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About The Douglas independent. (Roseburg, Or.) 187?-1885 | View Entire Issue (Oct. 23, 1880)
JOHN W. KELLY, Publisher.
RS f. SgS. " S .,
a ii iu J I :- W 1 - '
IN - I
(USDS, ILV r J .
And olh-r :
.. I HO
Large ard K:; ;
Sua H Iks..
it in all-ings; Neutral in Nothing.'
Tferee) Ato-a !..
. Neatly aud et-
AvT ronTXi :"Y:'.
Tbese r ttix terras frr thoso paying in ail
vane. Tbe lNDaPBHiKiToif'r Do Indue,
meals to advertiaeis. Jartui reasonable.
aBURG, OREGON, SATURDAY, OCTOBER 23, 1880.
E. fl; rVtULLER, ',
' Watchmaker and Jeweler,
V OAKUID, . - - - '-, OKKGOJI
Offiee w Dr. Page's Drag tore.
.-, 0. A. LKVINS, -
HAVING RECENTLY rURCHASEDTHE
Canyenville Hotel, 1 am now prepared to
Ornish traveler with the best of accom mediations,
feed and (tabling for stock. . X). fi. LEVINS.
V. B. ATKINSON.
E. K. ANDEBSON
Ashland Woolen Manufacturing
Manufacturers and Dcalora in
White & Colored Blankets
Plata .ad Faary Ca.hmcr.ii, Doeskins,
OVER AND UNDERWEAR CLOTHING
Made to Order.
W. H. ATKINSONj Hcoy
ABHLASD. Jackson Conntr, Oregon.
H. C. STANTON,
Staple Dry ! Goods I
Keep! constantly on band
mcnt of i
a general assort-
EXTRA FINE GROCERIES,
WOOD, WILLOW AND iiLASSWABF,
Crockery and Cordage
A full stock of
SCHOOL B O O K s
Such as required by the Public County Schools
. ktMd. or 8TATIOMEUT, TOYS and
To suit both Young and Old.
Otya'AKD SELLS LEGAL TENDERS
furnuhes Checks on Portland, and procures
uranaonoan rranciaco. j
Kearect to th Railroad Depot, Oakland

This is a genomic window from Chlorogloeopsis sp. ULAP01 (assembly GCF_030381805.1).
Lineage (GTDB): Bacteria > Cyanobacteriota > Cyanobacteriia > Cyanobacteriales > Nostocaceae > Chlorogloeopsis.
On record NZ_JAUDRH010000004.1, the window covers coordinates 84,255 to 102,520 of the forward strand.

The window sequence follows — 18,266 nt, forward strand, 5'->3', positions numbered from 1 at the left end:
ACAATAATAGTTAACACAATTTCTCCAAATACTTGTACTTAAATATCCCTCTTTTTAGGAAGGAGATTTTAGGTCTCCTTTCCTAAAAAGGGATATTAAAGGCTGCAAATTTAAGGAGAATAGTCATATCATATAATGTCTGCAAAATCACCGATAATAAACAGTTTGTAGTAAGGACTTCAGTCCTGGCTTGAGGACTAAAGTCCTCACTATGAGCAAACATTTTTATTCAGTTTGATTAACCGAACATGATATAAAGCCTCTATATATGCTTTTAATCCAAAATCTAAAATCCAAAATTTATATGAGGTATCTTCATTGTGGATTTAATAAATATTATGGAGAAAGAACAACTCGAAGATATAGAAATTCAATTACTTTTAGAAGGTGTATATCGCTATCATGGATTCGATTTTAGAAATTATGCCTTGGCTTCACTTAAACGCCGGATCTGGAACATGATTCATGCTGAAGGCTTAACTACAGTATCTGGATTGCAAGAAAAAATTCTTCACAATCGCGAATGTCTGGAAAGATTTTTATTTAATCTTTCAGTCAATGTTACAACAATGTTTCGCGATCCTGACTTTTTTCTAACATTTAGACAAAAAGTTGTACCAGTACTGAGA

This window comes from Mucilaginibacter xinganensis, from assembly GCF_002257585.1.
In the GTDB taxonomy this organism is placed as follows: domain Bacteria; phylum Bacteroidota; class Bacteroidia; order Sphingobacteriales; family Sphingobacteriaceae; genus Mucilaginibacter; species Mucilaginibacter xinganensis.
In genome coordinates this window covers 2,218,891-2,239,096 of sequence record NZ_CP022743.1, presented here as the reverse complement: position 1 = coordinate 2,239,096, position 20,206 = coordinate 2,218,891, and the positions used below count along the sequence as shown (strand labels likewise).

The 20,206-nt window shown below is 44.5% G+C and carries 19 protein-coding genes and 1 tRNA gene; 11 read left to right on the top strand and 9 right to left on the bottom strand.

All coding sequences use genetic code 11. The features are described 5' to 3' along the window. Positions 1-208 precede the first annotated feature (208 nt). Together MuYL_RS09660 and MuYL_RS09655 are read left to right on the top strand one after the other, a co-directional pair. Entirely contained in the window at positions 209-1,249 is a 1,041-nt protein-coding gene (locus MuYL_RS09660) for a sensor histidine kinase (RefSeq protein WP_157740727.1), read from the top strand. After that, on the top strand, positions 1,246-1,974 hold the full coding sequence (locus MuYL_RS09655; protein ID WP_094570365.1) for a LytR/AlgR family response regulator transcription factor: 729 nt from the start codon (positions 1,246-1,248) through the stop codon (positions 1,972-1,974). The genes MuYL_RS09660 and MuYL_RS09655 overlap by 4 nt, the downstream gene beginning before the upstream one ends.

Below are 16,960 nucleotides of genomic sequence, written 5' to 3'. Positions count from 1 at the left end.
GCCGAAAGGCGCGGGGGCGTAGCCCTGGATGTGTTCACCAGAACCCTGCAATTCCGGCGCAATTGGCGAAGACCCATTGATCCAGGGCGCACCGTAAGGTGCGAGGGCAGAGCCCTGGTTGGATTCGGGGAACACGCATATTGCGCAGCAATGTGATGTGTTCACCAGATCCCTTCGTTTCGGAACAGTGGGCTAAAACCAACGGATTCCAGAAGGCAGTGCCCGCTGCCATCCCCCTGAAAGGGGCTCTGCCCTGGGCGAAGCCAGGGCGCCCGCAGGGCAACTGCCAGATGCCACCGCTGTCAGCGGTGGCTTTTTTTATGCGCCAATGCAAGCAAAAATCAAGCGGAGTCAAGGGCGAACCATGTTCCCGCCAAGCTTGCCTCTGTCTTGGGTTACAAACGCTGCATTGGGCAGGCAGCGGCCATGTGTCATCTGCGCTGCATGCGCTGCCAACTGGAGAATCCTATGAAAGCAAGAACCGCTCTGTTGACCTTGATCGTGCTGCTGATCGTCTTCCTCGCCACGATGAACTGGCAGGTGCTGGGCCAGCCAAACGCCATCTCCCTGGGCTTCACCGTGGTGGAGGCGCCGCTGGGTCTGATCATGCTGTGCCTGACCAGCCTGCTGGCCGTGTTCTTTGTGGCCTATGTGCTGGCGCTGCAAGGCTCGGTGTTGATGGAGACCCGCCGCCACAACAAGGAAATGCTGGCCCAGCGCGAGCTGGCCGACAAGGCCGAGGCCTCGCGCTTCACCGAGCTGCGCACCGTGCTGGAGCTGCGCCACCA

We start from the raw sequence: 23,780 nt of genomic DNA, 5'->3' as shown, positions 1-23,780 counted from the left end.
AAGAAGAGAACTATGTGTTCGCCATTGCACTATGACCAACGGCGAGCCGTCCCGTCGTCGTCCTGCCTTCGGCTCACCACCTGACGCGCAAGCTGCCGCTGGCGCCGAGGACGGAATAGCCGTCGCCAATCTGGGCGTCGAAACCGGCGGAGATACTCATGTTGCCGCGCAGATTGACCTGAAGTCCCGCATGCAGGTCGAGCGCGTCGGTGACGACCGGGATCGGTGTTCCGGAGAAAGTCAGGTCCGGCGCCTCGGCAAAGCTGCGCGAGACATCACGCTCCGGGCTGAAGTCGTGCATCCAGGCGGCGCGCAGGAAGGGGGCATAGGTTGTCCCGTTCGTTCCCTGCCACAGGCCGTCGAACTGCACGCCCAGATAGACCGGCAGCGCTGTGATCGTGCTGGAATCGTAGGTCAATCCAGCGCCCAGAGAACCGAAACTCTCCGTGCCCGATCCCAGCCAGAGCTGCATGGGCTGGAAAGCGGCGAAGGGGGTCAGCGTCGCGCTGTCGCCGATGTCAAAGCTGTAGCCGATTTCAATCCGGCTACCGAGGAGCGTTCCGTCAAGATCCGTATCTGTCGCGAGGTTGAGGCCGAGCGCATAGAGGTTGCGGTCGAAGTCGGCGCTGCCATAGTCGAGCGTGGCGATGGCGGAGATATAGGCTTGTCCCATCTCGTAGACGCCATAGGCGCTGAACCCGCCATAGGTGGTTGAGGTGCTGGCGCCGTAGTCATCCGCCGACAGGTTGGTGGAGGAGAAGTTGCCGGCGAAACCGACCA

Jaa. Mahoney, Prop'r.
7h flnatt of wines, liqoon and eigara in DoSf
las county, ana ina tesc
ia the State kept la proper repair:
Parties bTsJ3ng on the railroad win findthi
place Tery nanay to tmii aanng me sup
. ping of the train at the Oak
"' v land. Depot. Gire meaealL
Hons Made Imitxire,
Upholstery, Spring Mattrasses, Etc.,
' Constantly on hand.
LTIIDMITIIDr I har. tbe Iwst stock of
t Wllill I Uiibi lurnltor. souinof fortlauu
And all of my own manufacture.
No two Prices to Customers
Residents of Douglas county ara requested to
Eire me a call before purchasing elsewhere.
&- ALL WOEK WARRANTED.-a
Richard Thomas, Prop'r.
rpBIS HOTEL HAS BEEN ESTABLISHES
fur a number ot years, and has become Yry
popnlarwith the traTeling public. Kirat-claae
And tbe table supplied with the best the market
affords. Hotel at the depot of the Railroad.
Eurniture Store !
JOHN OI LDEIWLEVE
H AVISO PURCHASED THE FURXI
ture EsiAblishinent of John Lelmberr, is
now prppared to do any woik in the j
He is also prepared to rurniah !